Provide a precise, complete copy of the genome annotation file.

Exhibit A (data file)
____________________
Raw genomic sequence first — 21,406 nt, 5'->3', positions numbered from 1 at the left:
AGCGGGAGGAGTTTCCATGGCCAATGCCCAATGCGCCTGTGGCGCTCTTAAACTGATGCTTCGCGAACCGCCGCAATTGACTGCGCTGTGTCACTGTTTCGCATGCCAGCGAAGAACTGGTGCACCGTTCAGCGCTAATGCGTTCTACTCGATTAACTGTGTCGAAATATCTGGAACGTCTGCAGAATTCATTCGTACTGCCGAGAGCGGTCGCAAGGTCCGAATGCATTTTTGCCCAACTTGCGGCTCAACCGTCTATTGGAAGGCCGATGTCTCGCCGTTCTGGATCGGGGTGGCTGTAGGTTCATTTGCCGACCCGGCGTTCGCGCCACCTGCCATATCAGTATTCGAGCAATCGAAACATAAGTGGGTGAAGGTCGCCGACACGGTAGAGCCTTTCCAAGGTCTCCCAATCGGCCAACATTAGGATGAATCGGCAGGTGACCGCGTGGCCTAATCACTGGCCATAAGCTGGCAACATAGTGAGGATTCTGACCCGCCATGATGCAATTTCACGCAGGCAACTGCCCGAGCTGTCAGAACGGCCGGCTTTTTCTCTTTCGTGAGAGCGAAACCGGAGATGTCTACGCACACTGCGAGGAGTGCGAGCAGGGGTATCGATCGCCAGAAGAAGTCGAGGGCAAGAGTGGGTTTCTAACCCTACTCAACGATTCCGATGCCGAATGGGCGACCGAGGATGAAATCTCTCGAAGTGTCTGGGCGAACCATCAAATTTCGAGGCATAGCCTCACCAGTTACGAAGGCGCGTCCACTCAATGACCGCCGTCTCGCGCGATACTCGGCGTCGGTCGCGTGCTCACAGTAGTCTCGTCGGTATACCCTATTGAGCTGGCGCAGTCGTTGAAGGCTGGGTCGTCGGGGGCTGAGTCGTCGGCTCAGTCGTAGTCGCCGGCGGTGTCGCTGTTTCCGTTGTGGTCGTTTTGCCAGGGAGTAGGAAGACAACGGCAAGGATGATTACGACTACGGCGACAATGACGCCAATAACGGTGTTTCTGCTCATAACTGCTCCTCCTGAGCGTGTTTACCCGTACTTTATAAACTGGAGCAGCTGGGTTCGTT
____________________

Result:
Raw genomic sequence first — 21,406 nt, 5'->3', positions numbered from 1 at the left:
AGCGGGAGGAGTTTCCATGGCCAATGCCCAATGCGCCTGTGGCGCTCTTAAACTGATGCTTCGCGAACCGCCGCAATTGACTGCGCTGTGTCACTGTTTCGCATGCCAGCGAAGAACTGGTGCACCGTTCAGCGCTAATGCGTTCTACTCGATTAACTGTGTCGAAATATCTGGAACGTCTGCAGAATTCATTCGTACTGCCGAGAGCGGTCGCAAGGTCCGAATGCATTTTTGCCCAACTTGCGGCTCAACCGTCTATTGGAAGGCCGATGTCTCGCCGTTCTGGATCGGGGTGGCTGTAGGTTCATTTGCCGACCCGGCGTTCGCGCCACCTGCCATATCAGTATTCGAGCAATCGAAACATAAGTGGGTGAAGGTCGCCGACACGGTAGAGCCTTTCCAAGGTCTCCCAATCGGCCAACATTAGGATGAATCGGCAGGTGACCGCGTGGCCTAATCACTGGCCATAAGCTGGCAACATAGTGAGGATTCTGACCCGCCATGATGCAATTTCACGCAGGCAACTGCCCGAGCTGTCAGAACGGCCGGCTTTTTCTCTTTCGTGAGAGCGAAACCGGAGATGTCTACGCACACTGCGAGGAGTGCGAGCAGGGGTATCGATCGCCAGAAGAAGTCGAGGGCAAGAGTGGGTTTCTAACCCTACTCAACGATTCCGATGCCGAATGGGCGACCGAGGATGAAATCTCTCGAAGTGTCTGGGCGAACCATCAAATTTCGAGGCATAGCCTCACCAGTTACGAAGGCGCGTCCACTCAATGACCGCCGTCTCGCGCGATACTCGGCGTCGGTCGCGTGCTCACAGTAGTCTCGTCGGTATACCCTATTGAGCTGGCGCAGTCGTTGAAGGCTGGGTCGTCGGGGGCTGAGTCGTCGGCTCAGTCGTAGTCGCCGGCGGTGTCGCTGTTTCCGTTGTGGTCGTTTTGCCAGGGAGTAGGAAGACAACGGCAAGGATGATTACGACTACGGCGACAATGACGCCAATAACGGTGTTTCTGCTCATAACTGCTCCTCCTGAGCGTGTTTACCCGTACTTTATAAACTGGAGCAGCTGGGTTCGTT